• New single-family home sales dropped 17% in April as higher mortgage rates shocked the market.
• Inventories of new homes are rising, though still pretty tight.
• House price increases will slow as higher interest rates constrain demand and supply rises.
• As house prices rise more slowly, overall inflation will cool as well.
The extreme seller’s market in housing is turning. New single-family house sales dropped 16.6% to 591,000 at an annual rate in April from a downwardly-revised 709,000 in March, which was marked down from 763,000 in the prior release. Combining revisions with the monthly drop, new house sales were down more than 20% from the level originally reported for March. Ouch! Existing home sales also fell in the month, though not as hard. They were down 2.4% to a 5.61 million annualized rate, from 5.75 million annualized in March (revised down a hair from 5.77 million previously). New home sales were down 26.9% on the year and existing home sales down 5.9%. Their drop is largely due to higher mortgage rates. The average rate for a 30-year mortgage rose more than two full percentage points between the end of 2021 and the end of April, according to Freddie Mac’s national survey of lenders.
Inventories are rising but still tight. The number of new houses for sale rose to 444,000 in April, the highest since mid-2008, but nine in ten listings are for houses under construction or not yet started—to state the obvious, that is less attractive to buyers with immediate housing needs. The share of completed homes in total listings was the smallest since comparable data began in 1999, reinforcing how dysfunctional the housing supply chain still is. Listings of existing homes are extremely tight. April’s 1.03 million listings were equivalent to 2.2 months’ supply at the current sales pace, slightly lower than in April 2021, when there were 2.3 months’ supply listed.
With pending home sales (houses going under contract) down 3.9% on the month in April, home sales are likely to head lower near-term before stabilizing in the second half of 2022. Early this year, listings were swamped with multiple offers across much of the country, but the sudden jump in mortgage rates has thrown many homebuyers’ plans into disarray. Some of the buyers who had to go back to the drawing board as interest rates rose will adjust, draw up more modest budgets, and return to the market. This will help home sales to stabilize. But with house prices and interest rates much higher than pre-pandemic, there are simply fewer Americans who can afford homeownership. This, along with more finished new homes coming to market as homebuilders get past their supply chain problems, will bring the extreme seller’s market in housing back toward balance.
Seeing the writing on the wall, homebuilders are shifting activity to the multifamily segment. Multifamily housing starts rose to 612,000 annualized units in April from 524,000 in March and were the highest since 1986. Single-family starts fell to the lowest since last October in April. Overall housing starts edged down 0.2% on the month in April, with the March level revised down a big 3.6% from the prior report.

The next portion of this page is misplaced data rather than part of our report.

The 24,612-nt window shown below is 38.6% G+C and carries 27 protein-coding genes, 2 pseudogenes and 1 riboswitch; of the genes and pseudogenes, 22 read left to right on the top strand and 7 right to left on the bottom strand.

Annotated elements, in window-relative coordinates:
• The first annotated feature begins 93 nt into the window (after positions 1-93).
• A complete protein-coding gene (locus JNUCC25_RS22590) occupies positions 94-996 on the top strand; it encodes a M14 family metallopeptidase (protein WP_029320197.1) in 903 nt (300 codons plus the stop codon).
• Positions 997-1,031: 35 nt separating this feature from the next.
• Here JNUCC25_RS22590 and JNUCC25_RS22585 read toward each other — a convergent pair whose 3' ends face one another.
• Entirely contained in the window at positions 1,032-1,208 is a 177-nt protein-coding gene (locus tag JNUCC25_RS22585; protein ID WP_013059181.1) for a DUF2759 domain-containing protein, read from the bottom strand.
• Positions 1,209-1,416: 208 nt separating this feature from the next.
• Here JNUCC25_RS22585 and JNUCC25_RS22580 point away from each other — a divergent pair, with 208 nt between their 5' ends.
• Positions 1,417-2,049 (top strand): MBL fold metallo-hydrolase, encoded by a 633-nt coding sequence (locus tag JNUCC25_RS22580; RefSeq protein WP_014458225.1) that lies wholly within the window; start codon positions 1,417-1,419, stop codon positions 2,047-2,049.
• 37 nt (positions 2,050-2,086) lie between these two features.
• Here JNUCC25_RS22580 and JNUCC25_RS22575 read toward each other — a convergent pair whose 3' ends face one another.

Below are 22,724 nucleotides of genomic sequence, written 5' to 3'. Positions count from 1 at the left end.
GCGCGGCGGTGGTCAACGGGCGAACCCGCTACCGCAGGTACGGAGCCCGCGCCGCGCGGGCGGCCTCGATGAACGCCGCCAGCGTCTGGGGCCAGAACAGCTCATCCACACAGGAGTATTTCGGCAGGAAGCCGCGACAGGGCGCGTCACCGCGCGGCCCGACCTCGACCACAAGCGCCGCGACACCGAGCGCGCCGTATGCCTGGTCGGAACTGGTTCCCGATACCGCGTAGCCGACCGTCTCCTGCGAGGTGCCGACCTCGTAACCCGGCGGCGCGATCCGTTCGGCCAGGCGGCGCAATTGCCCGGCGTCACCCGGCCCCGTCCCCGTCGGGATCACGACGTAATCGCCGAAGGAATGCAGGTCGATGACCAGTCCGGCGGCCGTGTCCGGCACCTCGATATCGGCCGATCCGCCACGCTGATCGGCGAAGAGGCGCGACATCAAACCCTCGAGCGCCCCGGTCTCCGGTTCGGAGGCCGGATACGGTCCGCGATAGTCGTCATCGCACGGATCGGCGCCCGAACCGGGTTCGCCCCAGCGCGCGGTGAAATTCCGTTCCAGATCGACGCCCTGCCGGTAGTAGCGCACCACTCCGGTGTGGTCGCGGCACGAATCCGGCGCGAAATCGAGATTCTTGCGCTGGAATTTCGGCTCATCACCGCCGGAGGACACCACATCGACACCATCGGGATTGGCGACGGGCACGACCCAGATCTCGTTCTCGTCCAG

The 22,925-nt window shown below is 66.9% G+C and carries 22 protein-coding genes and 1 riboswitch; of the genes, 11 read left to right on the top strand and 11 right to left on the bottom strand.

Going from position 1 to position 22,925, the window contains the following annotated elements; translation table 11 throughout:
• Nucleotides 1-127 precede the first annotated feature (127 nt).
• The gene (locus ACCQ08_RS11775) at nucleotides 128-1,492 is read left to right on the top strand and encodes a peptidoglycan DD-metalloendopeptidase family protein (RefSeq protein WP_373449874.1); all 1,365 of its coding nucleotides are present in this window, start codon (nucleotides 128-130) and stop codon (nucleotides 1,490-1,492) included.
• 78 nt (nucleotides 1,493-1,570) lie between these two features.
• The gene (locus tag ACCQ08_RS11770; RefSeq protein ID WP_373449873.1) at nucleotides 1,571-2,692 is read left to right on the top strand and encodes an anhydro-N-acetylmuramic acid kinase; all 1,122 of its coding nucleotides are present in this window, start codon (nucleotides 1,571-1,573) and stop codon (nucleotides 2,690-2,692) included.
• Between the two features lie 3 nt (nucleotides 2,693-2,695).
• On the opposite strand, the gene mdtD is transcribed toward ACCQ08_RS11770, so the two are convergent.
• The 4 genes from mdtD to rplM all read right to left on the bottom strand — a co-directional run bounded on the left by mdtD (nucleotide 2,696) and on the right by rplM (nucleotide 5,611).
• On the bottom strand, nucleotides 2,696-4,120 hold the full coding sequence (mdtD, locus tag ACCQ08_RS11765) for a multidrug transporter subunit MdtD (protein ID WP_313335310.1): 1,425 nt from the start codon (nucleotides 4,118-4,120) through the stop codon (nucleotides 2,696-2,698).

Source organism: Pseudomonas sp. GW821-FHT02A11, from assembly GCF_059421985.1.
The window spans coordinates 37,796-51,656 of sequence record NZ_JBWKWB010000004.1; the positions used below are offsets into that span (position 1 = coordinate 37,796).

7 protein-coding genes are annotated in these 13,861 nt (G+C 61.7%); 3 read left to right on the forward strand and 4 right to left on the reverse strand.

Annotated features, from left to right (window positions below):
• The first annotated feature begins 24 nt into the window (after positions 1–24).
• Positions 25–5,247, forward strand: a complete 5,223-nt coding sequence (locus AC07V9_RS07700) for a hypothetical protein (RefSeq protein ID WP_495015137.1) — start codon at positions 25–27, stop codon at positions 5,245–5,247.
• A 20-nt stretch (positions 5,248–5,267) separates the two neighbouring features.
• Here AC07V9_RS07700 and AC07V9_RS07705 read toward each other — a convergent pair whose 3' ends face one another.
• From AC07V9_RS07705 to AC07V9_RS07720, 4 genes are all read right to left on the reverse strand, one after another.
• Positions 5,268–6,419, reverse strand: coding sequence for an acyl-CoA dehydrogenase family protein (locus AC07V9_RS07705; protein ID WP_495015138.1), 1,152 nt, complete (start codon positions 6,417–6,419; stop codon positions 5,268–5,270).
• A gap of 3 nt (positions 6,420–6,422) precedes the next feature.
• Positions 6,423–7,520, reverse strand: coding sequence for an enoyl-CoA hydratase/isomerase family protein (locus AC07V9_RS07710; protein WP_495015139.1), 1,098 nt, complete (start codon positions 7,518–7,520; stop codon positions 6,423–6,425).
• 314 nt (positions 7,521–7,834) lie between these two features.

In another sign of how higher interest rates are cooling the housing market, price increases are finally starting to moderate. The year-over-year increase in the median sale price of a new single-family home slowed to 19.6% in April from 21.0% in March (though median prices were still up sharply in the month, to $450,600 from $435,000). The year-over-year increase in a median existing home’s price slowed to 14.8% in April from 14.9% in March and 15.7% in February—and was up 4.4% on the month (not seasonally-adjusted) to $391,200.
Big changes in monetary policy are behind this housing slowdown. Last fall the Federal Reserve started to pivot from a crisis-fighting footing toward a neutral or even tight policy, as their focus shifted from fostering a recovery to fighting inflation. Mortgage interest rates jumped as the Fed ended purchases of Treasuries and mortgage-backed securities, raised short-term interest rates, and signaled they would start shrinking their holdings of securities in June. The combination of higher interest rates and much higher housing prices than prior to the pandemic has made homeownership much less affordable. The National Association of Realtors’ Housing Affordability Index, which takes into account household incomes, mortgage rates, and house prices, shows that homeownership is the most expensive for a typical American household since 2008 (See chart).
Home price increases will continue to slow as the housing market normalizes further, but an outright decline in prices looks unlikely. While monetary policy is a headwind for housing, end demand is higher than before the pandemic because of the rise of remote work and other lifestyle changes. This is a big support to the housing market. It is also the flip side of continued depressed demand for office space. On top of this, the strength of the job market, and much more conservative mortgage underwriting than in the mid-2000s’ housing bubble, should help housing adjust to higher mortgage rates.
Comerica Economics forecasts for the S&P CoreLogic Case-Shiller National House Price Index to slow from nearly 20% in year-over-year terms in February to 10% at the end of 2022, and to 2% at the end of 2023. With the labor market expected to stay tight, house prices are set to increase more slowly than wages next year. Slower house price increases will go a long way to cool inflation, since shelter accounts for about a third of the CPI index.
Bill Adams is senior vice president and chief economist at Comerica.